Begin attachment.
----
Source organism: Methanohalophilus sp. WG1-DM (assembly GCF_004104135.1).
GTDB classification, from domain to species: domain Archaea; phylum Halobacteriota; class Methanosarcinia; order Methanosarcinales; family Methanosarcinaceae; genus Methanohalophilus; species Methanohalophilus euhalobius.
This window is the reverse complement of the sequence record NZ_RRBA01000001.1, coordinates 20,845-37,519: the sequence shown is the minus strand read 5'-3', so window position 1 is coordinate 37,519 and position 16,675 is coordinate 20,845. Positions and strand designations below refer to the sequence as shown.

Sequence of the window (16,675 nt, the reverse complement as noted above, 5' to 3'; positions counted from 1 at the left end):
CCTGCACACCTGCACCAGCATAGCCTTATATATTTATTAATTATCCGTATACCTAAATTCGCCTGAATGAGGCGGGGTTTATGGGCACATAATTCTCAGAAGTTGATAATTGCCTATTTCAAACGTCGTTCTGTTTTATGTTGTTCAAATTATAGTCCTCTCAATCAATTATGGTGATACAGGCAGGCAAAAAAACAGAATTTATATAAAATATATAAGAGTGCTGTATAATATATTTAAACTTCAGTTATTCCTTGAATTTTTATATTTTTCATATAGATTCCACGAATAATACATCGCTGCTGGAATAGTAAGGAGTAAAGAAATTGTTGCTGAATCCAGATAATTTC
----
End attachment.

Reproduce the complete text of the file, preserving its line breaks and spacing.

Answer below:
Source organism: Methanohalophilus sp. WG1-DM (assembly GCF_004104135.1).
GTDB classification, from domain to species: domain Archaea; phylum Halobacteriota; class Methanosarcinia; order Methanosarcinales; family Methanosarcinaceae; genus Methanohalophilus; species Methanohalophilus euhalobius.
This window is the reverse complement of the sequence record NZ_RRBA01000001.1, coordinates 20,845-37,519: the sequence shown is the minus strand read 5'-3', so window position 1 is coordinate 37,519 and position 16,675 is coordinate 20,845. Positions and strand designations below refer to the sequence as shown.

Sequence of the window (16,675 nt, the reverse complement as noted above, 5' to 3'; positions counted from 1 at the left end):
CCTGCACACCTGCACCAGCATAGCCTTATATATTTATTAATTATCCGTATACCTAAATTCGCCTGAATGAGGCGGGGTTTATGGGCACATAATTCTCAGAAGTTGATAATTGCCTATTTCAAACGTCGTTCTGTTTTATGTTGTTCAAATTATAGTCCTCTCAATCAATTATGGTGATACAGGCAGGCAAAAAAACAGAATTTATATAAAATATATAAGAGTGCTGTATAATATATTTAAACTTCAGTTATTCCTTGAATTTTTATATTTTTCATATAGATTCCACGAATAATACATCGCTGCTGGAATAGTAAGGAGTAAAGAAATTGTTGCTGAATCCAGATAATTTC